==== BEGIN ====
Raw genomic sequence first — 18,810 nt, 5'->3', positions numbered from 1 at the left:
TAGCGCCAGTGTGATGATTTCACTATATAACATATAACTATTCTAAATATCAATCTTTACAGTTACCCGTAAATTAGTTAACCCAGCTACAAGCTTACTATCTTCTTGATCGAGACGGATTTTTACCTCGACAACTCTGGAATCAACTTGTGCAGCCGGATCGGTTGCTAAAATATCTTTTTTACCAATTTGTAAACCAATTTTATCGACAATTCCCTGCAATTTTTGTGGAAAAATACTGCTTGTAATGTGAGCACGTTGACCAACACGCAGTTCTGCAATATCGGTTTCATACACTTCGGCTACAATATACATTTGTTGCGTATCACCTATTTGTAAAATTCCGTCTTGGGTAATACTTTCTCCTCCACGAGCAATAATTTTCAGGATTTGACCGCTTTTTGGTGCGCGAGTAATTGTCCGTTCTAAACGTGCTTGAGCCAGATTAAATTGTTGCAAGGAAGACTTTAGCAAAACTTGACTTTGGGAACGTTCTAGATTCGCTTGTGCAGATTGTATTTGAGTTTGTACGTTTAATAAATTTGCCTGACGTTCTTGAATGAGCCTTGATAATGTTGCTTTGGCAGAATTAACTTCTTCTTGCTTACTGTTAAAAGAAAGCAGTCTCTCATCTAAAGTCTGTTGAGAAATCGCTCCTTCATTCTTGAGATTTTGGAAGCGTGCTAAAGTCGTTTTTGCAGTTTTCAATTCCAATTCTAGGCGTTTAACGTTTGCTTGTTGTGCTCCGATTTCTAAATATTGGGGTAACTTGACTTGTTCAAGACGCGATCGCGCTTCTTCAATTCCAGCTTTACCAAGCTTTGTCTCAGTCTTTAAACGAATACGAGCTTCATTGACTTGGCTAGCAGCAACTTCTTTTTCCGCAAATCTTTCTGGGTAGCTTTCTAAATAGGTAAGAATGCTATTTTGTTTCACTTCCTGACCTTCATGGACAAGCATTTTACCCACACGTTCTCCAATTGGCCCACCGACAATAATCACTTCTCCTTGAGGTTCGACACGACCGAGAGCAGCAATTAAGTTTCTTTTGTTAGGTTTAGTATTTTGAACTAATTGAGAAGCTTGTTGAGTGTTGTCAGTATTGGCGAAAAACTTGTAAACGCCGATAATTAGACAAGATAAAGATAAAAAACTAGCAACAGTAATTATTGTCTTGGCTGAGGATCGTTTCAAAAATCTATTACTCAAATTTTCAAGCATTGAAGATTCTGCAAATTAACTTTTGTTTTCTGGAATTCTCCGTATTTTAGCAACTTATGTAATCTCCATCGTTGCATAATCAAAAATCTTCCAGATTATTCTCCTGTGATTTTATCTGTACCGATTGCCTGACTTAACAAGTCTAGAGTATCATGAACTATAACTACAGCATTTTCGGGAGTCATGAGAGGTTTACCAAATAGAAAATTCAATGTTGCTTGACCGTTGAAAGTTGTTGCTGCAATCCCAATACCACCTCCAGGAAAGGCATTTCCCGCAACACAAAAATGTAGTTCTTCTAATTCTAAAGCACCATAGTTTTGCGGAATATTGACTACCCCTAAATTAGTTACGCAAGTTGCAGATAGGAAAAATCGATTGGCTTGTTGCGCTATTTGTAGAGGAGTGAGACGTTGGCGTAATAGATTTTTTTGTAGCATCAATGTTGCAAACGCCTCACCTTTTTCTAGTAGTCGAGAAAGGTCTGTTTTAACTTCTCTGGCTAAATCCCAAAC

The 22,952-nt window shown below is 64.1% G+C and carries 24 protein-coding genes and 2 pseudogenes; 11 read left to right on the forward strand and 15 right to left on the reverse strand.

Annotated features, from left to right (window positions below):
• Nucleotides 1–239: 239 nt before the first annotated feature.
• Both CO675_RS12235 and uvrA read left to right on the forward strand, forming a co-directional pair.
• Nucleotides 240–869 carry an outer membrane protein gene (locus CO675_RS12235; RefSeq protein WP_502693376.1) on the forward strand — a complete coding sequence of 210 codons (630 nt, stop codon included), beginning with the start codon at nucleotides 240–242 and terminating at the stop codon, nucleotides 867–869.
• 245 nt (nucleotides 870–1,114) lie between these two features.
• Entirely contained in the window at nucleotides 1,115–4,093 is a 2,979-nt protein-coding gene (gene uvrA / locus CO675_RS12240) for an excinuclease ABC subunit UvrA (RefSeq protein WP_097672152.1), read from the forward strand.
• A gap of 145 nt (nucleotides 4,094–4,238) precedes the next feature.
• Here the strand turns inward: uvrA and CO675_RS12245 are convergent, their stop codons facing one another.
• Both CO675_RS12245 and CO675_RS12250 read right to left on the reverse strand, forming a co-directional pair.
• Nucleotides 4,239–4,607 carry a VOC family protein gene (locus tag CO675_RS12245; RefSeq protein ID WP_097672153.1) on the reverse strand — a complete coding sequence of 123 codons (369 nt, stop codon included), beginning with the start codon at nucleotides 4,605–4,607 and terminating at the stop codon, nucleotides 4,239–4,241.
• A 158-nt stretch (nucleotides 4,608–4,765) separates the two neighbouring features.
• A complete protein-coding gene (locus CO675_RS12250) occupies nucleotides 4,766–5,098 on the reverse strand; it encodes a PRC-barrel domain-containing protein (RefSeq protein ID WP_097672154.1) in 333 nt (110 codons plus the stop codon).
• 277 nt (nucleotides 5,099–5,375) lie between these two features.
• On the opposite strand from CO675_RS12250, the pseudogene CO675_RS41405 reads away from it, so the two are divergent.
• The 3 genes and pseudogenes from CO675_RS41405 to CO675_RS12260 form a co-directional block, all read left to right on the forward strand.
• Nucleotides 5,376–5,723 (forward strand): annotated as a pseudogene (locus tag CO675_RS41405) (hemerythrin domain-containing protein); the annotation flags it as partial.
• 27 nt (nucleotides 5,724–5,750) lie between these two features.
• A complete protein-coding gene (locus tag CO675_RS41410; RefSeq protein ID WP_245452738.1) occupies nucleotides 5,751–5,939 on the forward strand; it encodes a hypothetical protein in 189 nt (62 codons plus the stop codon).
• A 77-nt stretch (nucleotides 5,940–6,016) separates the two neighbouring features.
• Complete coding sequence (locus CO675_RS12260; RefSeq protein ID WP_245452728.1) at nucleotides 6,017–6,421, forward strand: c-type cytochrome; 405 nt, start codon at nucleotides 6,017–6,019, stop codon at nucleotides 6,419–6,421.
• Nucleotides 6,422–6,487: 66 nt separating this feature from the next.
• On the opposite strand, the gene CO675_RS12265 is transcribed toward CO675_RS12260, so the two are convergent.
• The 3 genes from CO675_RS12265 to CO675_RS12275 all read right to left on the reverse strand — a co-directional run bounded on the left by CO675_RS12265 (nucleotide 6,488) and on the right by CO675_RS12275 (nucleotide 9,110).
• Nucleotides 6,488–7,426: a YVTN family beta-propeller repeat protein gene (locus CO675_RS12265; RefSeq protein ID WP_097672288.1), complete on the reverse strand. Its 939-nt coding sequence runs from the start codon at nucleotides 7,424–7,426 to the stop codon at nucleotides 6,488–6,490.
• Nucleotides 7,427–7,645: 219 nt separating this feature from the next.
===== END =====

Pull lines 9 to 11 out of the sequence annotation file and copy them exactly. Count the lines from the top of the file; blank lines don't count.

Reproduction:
• Entirely contained in the window at nucleotides 1,115–4,093 is a 2,979-nt protein-coding gene (gene uvrA / locus CO675_RS12240) for an excinuclease ABC subunit UvrA (RefSeq protein WP_097672152.1), read from the forward strand.
• A gap of 145 nt (nucleotides 4,094–4,238) precedes the next feature.
• Here the strand turns inward: uvrA and CO675_RS12245 are convergent, their stop codons facing one another.